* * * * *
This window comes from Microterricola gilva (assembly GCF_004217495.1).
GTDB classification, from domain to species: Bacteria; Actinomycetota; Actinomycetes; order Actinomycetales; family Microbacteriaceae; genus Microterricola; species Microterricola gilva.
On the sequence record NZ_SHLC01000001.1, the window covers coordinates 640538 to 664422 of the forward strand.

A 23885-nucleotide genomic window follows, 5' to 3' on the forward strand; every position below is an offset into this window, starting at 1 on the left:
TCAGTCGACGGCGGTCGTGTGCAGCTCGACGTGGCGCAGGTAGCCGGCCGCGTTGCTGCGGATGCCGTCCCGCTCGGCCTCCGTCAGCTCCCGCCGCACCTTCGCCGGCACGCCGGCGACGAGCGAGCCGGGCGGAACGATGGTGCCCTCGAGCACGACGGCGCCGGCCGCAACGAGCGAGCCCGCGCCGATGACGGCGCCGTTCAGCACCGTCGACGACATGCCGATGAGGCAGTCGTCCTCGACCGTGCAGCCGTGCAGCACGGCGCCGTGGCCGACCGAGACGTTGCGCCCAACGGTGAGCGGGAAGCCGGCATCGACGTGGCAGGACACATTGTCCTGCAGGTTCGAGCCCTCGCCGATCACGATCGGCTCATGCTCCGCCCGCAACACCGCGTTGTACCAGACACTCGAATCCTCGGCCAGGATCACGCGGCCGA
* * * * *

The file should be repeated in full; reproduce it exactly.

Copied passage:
This window comes from Microterricola gilva (assembly GCF_004217495.1).
GTDB classification, from domain to species: Bacteria; Actinomycetota; Actinomycetes; order Actinomycetales; family Microbacteriaceae; genus Microterricola; species Microterricola gilva.
On the sequence record NZ_SHLC01000001.1, the window covers coordinates 640538 to 664422 of the forward strand.

A 23885-nucleotide genomic window follows, 5' to 3' on the forward strand; every position below is an offset into this window, starting at 1 on the left:
TCAGTCGACGGCGGTCGTGTGCAGCTCGACGTGGCGCAGGTAGCCGGCCGCGTTGCTGCGGATGCCGTCCCGCTCGGCCTCCGTCAGCTCCCGCCGCACCTTCGCCGGCACGCCGGCGACGAGCGAGCCGGGCGGAACGATGGTGCCCTCGAGCACGACGGCGCCGGCCGCAACGAGCGAGCCCGCGCCGATGACGGCGCCGTTCAGCACCGTCGACGACATGCCGATGAGGCAGTCGTCCTCGACCGTGCAGCCGTGCAGCACGGCGCCGTGGCCGACCGAGACGTTGCGCCCAACGGTGAGCGGGAAGCCGGCATCGACGTGGCAGGACACATTGTCCTGCAGGTTCGAGCCCTCGCCGATCACGATCGGCTCATGCTCCGCCCGCAACACCGCGTTGTACCAGACACTCGAATCCTCGGCCAGGATCACGCGGCCGA